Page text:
Signs of Coeliac Disease in Infants and Children
In babies, signs of coeliac disease may be signalled from gastrointestinal clues such as:
- frequent pale mucousy stools which escape the confines of the nappy
- constant crying and pulling up of the legs as if to ease stomach pain
- poor appetite may result from stomach pain and discomfort
- nausea and vomiting
- swollen tummy
In coeliac disease gluten damages the lining of the small intestine which absorbs the nutrients from our food. Coeliac disease requires life-long avoidance of gluten proteins found in the grains, wheat, spelt, rye, triticale, barley and controversially oats. Once thought of as a childhood disorder that was outgrown, we now know that coeliac disease can be diagnosed at any age. Symptoms of coeliac disease vary a great deal. About twenty percent don’t feel they have any symptoms at diagnosis and about half don’t have gastrointestinal symptoms.
A poor appetite means your baby or child will eat less food. A damaged small intestine means the child will not absorb some of the food it does eat. Therefore other signs to look out for include:
- poor weight gain
- weight loss or failure to thrive
- tiredness with lack of energy
- pale skin
- dark circles under the eyes
- easy bruising
- wasted muscles
- changes in behaviour, mood and loss of usual enthusiasm in daily activities
Contrary to this, some children become ravenously hungry when their food nutrients are not being absorbed. If they are eating and drinking lots of food and not gaining weight, this too is a sign to look out for. While some don’t sleep because of discomfort, others sleep more once the fatigue and tiredness sets in.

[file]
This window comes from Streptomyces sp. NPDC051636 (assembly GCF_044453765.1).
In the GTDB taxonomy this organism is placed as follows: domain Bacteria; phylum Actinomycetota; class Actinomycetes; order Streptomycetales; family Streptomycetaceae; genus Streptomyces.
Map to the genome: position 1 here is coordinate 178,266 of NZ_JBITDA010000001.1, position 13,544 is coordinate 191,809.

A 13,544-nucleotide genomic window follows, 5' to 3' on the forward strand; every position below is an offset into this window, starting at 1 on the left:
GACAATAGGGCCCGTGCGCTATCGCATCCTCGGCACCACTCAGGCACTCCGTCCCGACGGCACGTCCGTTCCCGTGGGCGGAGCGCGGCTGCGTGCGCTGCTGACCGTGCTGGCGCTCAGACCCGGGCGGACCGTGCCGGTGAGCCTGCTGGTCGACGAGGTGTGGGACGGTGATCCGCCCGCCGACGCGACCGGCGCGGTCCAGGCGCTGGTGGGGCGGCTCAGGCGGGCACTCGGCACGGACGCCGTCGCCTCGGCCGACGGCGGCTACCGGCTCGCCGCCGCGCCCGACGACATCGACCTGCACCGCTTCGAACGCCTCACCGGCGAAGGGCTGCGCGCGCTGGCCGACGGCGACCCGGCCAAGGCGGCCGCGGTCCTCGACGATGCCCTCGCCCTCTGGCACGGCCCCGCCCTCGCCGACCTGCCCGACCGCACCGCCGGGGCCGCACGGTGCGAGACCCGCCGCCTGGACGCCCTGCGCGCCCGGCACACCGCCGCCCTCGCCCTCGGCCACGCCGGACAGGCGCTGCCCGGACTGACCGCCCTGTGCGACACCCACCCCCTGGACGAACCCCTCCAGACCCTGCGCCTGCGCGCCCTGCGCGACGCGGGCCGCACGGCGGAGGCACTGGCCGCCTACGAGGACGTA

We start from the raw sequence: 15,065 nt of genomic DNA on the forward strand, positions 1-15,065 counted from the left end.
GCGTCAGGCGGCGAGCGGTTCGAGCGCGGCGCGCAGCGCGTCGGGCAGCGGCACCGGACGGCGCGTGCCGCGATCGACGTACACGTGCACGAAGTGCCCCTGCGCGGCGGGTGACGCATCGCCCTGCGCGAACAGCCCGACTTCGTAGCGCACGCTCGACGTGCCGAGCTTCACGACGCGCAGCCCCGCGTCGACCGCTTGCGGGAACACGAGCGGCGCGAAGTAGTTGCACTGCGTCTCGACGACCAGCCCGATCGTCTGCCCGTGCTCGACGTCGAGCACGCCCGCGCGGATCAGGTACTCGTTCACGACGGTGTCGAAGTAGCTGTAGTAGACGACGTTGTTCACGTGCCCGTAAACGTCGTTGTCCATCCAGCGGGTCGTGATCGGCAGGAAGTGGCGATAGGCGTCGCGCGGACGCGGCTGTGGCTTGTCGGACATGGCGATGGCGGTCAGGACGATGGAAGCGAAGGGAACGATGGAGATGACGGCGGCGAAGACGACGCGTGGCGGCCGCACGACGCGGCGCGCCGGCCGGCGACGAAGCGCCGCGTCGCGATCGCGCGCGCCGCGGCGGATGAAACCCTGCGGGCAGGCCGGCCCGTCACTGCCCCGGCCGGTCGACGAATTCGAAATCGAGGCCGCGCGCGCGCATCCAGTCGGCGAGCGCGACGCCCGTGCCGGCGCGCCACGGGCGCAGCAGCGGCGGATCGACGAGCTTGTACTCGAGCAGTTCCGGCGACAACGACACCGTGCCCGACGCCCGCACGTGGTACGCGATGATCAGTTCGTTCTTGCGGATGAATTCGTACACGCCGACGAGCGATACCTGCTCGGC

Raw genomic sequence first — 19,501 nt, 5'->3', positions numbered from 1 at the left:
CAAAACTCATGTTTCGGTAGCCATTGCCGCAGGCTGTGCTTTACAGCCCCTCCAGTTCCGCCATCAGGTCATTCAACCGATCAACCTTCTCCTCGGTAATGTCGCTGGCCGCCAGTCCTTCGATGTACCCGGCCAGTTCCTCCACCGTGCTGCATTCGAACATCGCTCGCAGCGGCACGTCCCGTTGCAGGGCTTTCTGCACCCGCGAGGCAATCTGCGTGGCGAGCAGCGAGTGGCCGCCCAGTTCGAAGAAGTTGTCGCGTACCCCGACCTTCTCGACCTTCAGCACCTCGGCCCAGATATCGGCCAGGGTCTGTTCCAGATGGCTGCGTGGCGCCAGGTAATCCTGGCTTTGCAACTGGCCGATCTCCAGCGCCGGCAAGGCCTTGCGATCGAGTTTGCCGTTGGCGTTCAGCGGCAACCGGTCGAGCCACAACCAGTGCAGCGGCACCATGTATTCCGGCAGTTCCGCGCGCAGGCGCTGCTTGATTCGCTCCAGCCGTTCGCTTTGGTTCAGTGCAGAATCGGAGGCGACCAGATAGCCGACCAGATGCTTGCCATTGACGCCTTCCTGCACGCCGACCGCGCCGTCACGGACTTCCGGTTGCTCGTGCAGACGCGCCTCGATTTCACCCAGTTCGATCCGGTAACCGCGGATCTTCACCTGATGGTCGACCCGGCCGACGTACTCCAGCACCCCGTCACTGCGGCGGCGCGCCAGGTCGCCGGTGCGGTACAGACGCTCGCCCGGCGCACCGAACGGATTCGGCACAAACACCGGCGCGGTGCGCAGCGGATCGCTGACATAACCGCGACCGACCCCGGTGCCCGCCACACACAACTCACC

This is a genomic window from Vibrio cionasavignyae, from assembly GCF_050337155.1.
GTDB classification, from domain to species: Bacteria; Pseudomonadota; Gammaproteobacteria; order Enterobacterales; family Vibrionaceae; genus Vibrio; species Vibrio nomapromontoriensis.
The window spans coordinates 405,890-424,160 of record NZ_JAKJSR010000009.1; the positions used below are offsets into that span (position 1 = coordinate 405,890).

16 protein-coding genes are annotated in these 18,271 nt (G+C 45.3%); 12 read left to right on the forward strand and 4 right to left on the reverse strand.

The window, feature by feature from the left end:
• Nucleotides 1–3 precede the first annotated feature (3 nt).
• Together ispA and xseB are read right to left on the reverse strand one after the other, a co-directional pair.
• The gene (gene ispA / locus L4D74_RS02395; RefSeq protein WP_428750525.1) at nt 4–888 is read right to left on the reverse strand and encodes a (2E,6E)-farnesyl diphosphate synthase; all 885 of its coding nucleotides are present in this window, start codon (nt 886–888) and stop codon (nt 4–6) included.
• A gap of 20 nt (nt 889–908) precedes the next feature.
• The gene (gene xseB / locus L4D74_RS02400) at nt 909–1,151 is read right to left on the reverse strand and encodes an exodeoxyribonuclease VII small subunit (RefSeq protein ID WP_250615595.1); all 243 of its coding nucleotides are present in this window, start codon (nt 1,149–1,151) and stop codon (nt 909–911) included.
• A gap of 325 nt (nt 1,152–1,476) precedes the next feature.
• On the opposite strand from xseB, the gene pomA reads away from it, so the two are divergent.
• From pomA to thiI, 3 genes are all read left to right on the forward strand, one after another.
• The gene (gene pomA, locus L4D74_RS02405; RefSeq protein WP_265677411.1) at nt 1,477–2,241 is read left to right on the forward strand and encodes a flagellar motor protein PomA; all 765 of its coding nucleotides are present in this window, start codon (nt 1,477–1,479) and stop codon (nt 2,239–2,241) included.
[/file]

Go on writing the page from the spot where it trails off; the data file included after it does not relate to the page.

Diagnosing Coeliac Disease
Coeliac disease shows up after the child starts to eat gluten. In children who carry the genes associated with coeliac disease, gastroenteritis infections early in life, may be one environmental trigger that makes your child more susceptible to developing coeliac disease. If concerned, breast feeding mothers can continue to eat wheat themselves. If the child has coeliac disease, the enzymes to break down lactose (milk sugar) are reduced or lost when the small bowel is damaged by gluten. Going lactose free may help ease symptoms, but this is only masking the real problem.
Gluten must remain in your child’s diet in order to diagnose coeliac disease
After you have introduced gluten foods to your child, if you notice any of the changes above and they are unexplained and not resolving, investigate them with your baby’s doctor as soon as possible. Getting a proper medical diagnosis is important. The usual coeliac-specific antibody screen is not so useful in babies under two years and is more accurate in children over five years of age. A small bowel biopsy might be advised. Be guided by your doctor and Paediatric Gastroenterologist. It’s important to see a dietitian who specialises in coeliac disease to help you manage a gluten free diet for your child.
1. Brown AC. Gluten sensitivity: problems of an emerging condition separate from celiac disease. Expert Review of Gastroenterology & Hepatology, 2012;6(1), 43-55, DOI: 10.1586/egh.11.79
2. Myléus et al. Early infections are associated with increased risk for celiac disease: an incident case-referent study. BMC Pediatrics 2012, 12:194 http://www.biomedcentral.com/1471-2431/12/194